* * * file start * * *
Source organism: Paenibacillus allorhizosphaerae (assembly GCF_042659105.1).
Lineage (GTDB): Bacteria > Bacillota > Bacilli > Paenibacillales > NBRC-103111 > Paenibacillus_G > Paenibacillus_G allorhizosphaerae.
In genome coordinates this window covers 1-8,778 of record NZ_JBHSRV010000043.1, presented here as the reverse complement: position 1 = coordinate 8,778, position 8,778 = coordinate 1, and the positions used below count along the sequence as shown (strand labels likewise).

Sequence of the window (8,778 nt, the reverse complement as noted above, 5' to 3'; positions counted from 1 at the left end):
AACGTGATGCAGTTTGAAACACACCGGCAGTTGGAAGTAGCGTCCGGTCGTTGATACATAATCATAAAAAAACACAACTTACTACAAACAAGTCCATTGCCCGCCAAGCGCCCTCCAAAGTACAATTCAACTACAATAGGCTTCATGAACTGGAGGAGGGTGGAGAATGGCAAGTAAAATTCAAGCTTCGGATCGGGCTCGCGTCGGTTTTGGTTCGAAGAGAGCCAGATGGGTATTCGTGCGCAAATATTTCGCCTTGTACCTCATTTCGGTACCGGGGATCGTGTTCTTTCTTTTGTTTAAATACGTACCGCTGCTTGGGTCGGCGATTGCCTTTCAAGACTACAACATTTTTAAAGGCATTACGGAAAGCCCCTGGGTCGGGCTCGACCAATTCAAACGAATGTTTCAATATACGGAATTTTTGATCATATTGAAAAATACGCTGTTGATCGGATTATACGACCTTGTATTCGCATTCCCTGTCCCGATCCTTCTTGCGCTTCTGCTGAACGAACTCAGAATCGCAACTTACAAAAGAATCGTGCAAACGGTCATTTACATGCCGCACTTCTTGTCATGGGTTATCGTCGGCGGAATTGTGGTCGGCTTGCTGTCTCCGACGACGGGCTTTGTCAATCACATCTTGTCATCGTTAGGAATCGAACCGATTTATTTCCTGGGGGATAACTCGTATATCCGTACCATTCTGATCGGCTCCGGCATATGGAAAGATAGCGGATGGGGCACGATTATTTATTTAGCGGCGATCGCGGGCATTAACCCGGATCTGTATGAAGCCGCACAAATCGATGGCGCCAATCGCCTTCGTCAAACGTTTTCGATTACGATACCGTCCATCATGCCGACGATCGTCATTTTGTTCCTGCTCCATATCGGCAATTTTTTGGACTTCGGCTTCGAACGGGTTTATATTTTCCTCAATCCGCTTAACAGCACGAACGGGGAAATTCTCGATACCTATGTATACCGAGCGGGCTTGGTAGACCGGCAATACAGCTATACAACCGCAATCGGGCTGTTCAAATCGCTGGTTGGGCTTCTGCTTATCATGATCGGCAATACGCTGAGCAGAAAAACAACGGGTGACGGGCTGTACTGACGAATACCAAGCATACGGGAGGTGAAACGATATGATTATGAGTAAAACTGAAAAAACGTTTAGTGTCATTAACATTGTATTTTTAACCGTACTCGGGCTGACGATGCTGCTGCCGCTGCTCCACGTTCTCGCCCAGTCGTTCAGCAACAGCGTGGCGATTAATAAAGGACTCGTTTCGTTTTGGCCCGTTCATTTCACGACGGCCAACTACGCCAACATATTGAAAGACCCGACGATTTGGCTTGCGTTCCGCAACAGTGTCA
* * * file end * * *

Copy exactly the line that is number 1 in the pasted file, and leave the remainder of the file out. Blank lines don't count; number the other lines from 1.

Source organism: Paenibacillus allorhizosphaerae (assembly GCF_042659105.1).